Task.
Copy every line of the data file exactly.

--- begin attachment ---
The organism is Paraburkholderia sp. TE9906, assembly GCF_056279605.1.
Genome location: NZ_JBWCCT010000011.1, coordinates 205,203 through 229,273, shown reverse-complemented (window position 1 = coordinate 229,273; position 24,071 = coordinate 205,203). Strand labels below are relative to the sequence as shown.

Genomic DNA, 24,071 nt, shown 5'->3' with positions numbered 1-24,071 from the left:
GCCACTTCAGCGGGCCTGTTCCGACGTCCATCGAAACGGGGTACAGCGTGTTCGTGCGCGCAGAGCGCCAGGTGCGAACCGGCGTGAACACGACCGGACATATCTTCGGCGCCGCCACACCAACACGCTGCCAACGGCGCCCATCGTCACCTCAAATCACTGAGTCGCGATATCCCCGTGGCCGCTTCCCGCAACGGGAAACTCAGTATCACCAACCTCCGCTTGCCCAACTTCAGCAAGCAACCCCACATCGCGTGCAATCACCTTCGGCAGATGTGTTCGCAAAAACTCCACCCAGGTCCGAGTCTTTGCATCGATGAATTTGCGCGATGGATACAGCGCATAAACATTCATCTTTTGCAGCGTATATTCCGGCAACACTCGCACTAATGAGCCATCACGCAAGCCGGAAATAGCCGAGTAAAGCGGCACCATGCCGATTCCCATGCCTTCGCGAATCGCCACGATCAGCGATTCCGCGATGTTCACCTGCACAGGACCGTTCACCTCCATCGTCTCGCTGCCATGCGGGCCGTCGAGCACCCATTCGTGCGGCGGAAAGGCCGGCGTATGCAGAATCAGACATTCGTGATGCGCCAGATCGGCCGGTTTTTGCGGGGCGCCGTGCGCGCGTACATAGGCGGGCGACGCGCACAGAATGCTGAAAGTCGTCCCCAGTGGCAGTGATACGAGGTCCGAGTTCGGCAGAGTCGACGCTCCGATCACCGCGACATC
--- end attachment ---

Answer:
The organism is Paraburkholderia sp. TE9906, assembly GCF_056279605.1.
Genome location: NZ_JBWCCT010000011.1, coordinates 205,203 through 229,273, shown reverse-complemented (window position 1 = coordinate 229,273; position 24,071 = coordinate 205,203). Strand labels below are relative to the sequence as shown.

Genomic DNA, 24,071 nt, shown 5'->3' with positions numbered 1-24,071 from the left:
GCCACTTCAGCGGGCCTGTTCCGACGTCCATCGAAACGGGGTACAGCGTGTTCGTGCGCGCAGAGCGCCAGGTGCGAACCGGCGTGAACACGACCGGACATATCTTCGGCGCCGCCACACCAACACGCTGCCAACGGCGCCCATCGTCACCTCAAATCACTGAGTCGCGATATCCCCGTGGCCGCTTCCCGCAACGGGAAACTCAGTATCACCAACCTCCGCTTGCCCAACTTCAGCAAGCAACCCCACATCGCGTGCAATCACCTTCGGCAGATGTGTTCGCAAAAACTCCACCCAGGTCCGAGTCTTTGCATCGATGAATTTGCGCGATGGATACAGCGCATAAACATTCATCTTTTGCAGCGTATATTCCGGCAACACTCGCACTAATGAGCCATCACGCAAGCCGGAAATAGCCGAGTAAAGCGGCACCATGCCGATTCCCATGCCTTCGCGAATCGCCACGATCAGCGATTCCGCGATGTTCACCTGCACAGGACCGTTCACCTCCATCGTCTCGCTGCCATGCGGGCCGTCGAGCACCCATTCGTGCGGCGGAAAGGCCGGCGTATGCAGAATCAGACATTCGTGATGCGCCAGATCGGCCGGTTTTTGCGGGGCGCCGTGCGCGCGTACATAGGCGGGCGACGCGCACAGAATGCTGAAAGTCGTCCCCAGTGGCAGTGATACGAGGTCCGAGTTCGGCAGAGTCGACGCTCCGATCACCGCGACATC